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able actions againſt allowed anſwer appear becauſe believe beſt better body called captain cauſe Chriſtian church clergy commanded common conſcience conſequently continued deſire doctrine dragoons duty equal evil faith falſe farther firſt followed forced four free-thinking friends give greateſt hands happened hath head heart himſelf honour hope horſe houſe hundred juſt king kingdom laſt learning leaſt likewiſe live lord mankind manner mean mind moſt muſt nature neceſſary never obſerve opinion party perhaps perſons poor pounds preſent prieſts prince reaſon rebels received religion reſt rich ſaid ſame ſay ſee ſent ſeveral ſhall ſhe ſhew ſhould ſide ſince ſome ſubject ſuch tell themſelves theſe thing thoſe thought thouſand tion true truth turn uſe virtue whole whoſe
Page 39 - And whether one member suffer, all the members suffer with it; or one member be honoured, all the members rejoice with it.
Page 247 - She was sickly from her childhood until about the age of fifteen, but then grew into perfect health, and was looked upon as one of the most beautiful, graceful, and agreeable young women in London, only a little too fat. Her hair was blacker than a raven, and every feature of her face in perfection.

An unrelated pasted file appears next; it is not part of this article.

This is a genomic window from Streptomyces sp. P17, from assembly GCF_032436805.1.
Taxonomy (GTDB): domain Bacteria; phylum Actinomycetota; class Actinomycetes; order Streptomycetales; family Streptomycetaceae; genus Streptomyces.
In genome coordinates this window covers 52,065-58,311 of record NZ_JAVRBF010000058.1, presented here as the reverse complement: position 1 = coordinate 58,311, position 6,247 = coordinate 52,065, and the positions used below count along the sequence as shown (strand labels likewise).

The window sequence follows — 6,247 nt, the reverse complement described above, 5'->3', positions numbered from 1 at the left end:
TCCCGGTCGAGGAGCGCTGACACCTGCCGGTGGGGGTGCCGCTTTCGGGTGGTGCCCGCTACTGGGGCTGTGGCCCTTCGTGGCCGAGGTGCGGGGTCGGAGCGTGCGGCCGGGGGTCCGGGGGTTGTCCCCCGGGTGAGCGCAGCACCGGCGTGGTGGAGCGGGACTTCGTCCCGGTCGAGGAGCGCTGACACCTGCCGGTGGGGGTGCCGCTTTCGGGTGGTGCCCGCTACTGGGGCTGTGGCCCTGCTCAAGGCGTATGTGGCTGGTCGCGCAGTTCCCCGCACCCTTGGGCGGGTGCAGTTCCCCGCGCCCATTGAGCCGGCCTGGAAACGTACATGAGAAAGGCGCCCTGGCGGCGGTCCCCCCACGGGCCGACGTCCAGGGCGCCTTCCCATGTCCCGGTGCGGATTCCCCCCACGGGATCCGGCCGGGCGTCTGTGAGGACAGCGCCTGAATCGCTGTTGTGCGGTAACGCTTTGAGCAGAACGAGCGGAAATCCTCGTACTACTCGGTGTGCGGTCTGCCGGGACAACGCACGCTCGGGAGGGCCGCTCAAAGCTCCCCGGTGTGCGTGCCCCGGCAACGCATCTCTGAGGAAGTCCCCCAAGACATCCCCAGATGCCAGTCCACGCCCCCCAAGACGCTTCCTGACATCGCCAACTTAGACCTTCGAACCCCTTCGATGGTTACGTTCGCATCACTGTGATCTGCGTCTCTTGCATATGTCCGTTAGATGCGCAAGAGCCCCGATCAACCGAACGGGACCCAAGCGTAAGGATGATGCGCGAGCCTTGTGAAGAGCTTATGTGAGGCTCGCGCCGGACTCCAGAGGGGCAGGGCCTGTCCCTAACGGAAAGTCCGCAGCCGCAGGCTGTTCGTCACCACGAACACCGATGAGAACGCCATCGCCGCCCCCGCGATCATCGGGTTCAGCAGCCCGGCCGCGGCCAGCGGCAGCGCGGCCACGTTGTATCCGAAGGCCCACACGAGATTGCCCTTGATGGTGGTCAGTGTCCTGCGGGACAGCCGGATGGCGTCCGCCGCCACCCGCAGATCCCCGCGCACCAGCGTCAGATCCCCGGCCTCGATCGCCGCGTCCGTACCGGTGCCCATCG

Page 249 - This is the night of the funeral, which my sickness will not suffer me to attend. It is now nine at night ; and I am removed into another apartment, that I may not see the light in the church, which is just over against the window of my bed-chamber.
Page 247 - ... acquaintance in Ireland, I prevailed with her and her dear friend and companion, the other lady, to draw what money they had into Ireland, a great part of their fortune being in annuities upon funds.
Page 76 - Simeon and Levi are brethren ; Instruments of cruelty are in their habitations. O my soul, come not thou into their secret ; Unto their assembly, mine honour, be not thou united : For in their anger they slew a man, And in their selfwill they digged down a wall. Cursed be their anger, for it was fierce ; And their wrath, for it was cruel : 1 will divide them in Jacob, And scatter them in Israel.
Page 398 - ... attended at his lodgings, and followed him with huzzas, as he went to court, or returned from it. As he was a man of humour, he would always thank them for their civilities, when he left them at the door, to go in to the king ; and would let them know exactly at what hour he intended to come out again, and return to his lodgings.
Page 187 - I never saw, heard, nor read, that the clergy were beloved in any nation where Christianity was the religion of the country. Nothing can render them popular, but some degree of persecution.
Page 272 - The two maxims, of any great man at court are* always to keep his countenance, and never to keep his word.